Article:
Since most managers don’t know how to coach, they become part of the nonstop, problem-solving legion of frustrated “Chief Problem Solvers” who habitually do other’s work, create dependency, and nourish the seeds of mediocrity.
Here’s the unfortunate consequence. Once you solve someone else’s problem, even with your good intentions, you’ve adopted their problem and made it your own, relinquishing ownership rights and accountability from the person who brought this gift to you, which you kindly accepted. Consequently, their daily challenges become the gift your direct reports keep on giving.
Regardless of the coaching framework you use, every framework consists of well-crafted, precision-based questions to facilitate the conversation. These types of conversations empower people to self-reflect and arrive at a solution or new insight on their own.
At the core of coaching, the theory is simple: Tap into each person’s individuality by starting every conversation with the intention to understand the person’s point of view, goals, motivation, skill set, priorities, strengths, behavior, and way of thinking through the strategic use of well-timed, open-ended questions.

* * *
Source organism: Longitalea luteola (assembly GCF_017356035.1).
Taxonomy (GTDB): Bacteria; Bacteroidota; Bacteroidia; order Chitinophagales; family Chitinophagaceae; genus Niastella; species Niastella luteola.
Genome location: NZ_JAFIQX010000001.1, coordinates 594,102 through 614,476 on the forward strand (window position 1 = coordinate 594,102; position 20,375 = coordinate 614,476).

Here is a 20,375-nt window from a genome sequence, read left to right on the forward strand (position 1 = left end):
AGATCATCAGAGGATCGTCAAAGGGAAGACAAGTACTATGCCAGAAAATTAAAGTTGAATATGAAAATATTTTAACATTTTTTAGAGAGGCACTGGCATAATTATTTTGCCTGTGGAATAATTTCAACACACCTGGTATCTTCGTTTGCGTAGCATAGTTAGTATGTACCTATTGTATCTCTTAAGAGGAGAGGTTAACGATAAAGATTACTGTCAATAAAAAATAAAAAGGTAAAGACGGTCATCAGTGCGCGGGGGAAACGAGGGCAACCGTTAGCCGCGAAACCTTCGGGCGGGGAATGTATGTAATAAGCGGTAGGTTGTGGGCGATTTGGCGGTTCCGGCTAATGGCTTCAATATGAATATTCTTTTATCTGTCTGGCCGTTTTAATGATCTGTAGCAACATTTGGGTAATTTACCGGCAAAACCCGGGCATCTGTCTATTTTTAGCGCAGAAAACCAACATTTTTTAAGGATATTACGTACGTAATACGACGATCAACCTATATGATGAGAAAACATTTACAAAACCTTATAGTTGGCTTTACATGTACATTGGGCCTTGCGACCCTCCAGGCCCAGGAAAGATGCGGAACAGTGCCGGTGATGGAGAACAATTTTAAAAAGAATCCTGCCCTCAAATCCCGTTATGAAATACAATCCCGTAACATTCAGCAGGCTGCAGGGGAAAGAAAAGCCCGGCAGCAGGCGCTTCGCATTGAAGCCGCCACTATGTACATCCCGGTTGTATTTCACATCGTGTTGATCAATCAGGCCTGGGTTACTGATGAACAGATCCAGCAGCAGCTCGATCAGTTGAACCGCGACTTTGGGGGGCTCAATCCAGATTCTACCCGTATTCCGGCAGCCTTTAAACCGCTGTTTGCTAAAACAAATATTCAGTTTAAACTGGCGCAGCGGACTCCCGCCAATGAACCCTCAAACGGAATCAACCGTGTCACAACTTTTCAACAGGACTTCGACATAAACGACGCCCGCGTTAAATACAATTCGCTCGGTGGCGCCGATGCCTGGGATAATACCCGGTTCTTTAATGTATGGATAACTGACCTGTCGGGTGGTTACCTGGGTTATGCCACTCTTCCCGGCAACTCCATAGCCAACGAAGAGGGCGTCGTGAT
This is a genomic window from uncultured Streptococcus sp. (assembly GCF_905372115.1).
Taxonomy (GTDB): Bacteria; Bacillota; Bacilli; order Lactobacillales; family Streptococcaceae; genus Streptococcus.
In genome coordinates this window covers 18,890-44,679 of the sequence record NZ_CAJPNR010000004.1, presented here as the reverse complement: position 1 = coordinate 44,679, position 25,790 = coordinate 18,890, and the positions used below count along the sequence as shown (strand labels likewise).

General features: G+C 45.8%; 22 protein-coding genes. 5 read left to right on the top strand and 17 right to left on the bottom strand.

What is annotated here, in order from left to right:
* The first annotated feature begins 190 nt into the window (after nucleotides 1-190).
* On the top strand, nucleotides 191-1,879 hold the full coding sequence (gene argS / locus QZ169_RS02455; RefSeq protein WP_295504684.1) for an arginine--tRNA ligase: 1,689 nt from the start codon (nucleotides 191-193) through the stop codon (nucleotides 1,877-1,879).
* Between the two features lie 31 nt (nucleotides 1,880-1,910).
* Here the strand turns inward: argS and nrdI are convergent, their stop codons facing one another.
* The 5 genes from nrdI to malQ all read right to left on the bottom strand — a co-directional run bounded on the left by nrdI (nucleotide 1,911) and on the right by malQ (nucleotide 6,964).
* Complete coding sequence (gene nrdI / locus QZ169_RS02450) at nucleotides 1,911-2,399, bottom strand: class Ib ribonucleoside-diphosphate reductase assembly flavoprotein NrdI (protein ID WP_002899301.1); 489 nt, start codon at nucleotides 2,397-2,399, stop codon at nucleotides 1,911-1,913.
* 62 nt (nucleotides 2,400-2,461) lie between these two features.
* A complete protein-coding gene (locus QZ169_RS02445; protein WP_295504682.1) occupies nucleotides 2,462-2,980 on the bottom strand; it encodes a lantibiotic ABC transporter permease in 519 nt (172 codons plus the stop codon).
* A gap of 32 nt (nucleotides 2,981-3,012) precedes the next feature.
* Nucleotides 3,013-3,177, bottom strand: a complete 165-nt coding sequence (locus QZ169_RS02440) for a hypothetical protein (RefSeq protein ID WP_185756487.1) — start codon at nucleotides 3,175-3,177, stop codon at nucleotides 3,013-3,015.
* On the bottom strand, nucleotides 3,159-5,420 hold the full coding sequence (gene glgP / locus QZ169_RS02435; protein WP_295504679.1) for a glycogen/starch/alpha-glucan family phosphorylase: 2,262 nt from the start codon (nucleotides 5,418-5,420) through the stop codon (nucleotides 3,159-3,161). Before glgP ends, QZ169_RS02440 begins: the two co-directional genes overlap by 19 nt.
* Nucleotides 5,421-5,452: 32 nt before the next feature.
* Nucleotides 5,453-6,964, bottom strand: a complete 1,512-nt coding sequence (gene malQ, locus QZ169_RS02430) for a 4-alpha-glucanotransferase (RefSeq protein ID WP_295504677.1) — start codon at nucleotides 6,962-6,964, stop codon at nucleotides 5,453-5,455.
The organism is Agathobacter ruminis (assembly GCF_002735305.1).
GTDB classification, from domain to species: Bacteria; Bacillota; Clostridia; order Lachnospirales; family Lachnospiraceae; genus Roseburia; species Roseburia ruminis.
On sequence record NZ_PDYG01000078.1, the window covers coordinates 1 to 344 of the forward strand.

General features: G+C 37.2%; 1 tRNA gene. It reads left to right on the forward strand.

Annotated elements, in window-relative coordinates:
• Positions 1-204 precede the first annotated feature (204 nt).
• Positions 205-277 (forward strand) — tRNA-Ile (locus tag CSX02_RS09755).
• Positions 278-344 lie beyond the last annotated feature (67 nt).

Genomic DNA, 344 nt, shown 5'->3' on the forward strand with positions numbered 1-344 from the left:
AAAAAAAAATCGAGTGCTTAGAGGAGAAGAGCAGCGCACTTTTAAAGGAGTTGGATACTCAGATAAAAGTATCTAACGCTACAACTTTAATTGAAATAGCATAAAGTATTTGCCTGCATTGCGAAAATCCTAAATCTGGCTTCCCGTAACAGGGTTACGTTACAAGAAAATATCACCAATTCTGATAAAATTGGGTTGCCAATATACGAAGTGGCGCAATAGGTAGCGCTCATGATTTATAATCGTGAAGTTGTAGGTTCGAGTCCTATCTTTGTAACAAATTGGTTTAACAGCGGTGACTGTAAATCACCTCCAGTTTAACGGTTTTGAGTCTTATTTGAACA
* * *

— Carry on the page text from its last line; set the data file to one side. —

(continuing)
Powerful questions encourage people to develop their own problem-solving skills and amplify their self-awareness of personal strengths and opportunities to better their best. It is imperative to recognize an individual’s favorable traits and talents when coaching, in addition to addressing areas for improvement.
But what happens if the coachee can’t recognize their own gaps or Achilles’ heel in thinking, strategy, or behavior? It’s not that you never offer guidance or advice, but the chronological order in which you do. After you’ve leveraged these coaching questions, only then is the timing right for the coach to share an observation that the person would benefit from which they did not see on their own. And people can’t change what they don’t see.
Coaching is not an event with an on-and-off switch but who you are as a leader. Great leaders who are insatiably curious and caring lead every conversation with questions, rather than answers. With the right questions, the coachee creates the solution or solves their own problem. Now, it's theirs so they have ownership of the outcome, not the coach. If the coachee created the solution, they're more apt to act on it, rather than being told what to do.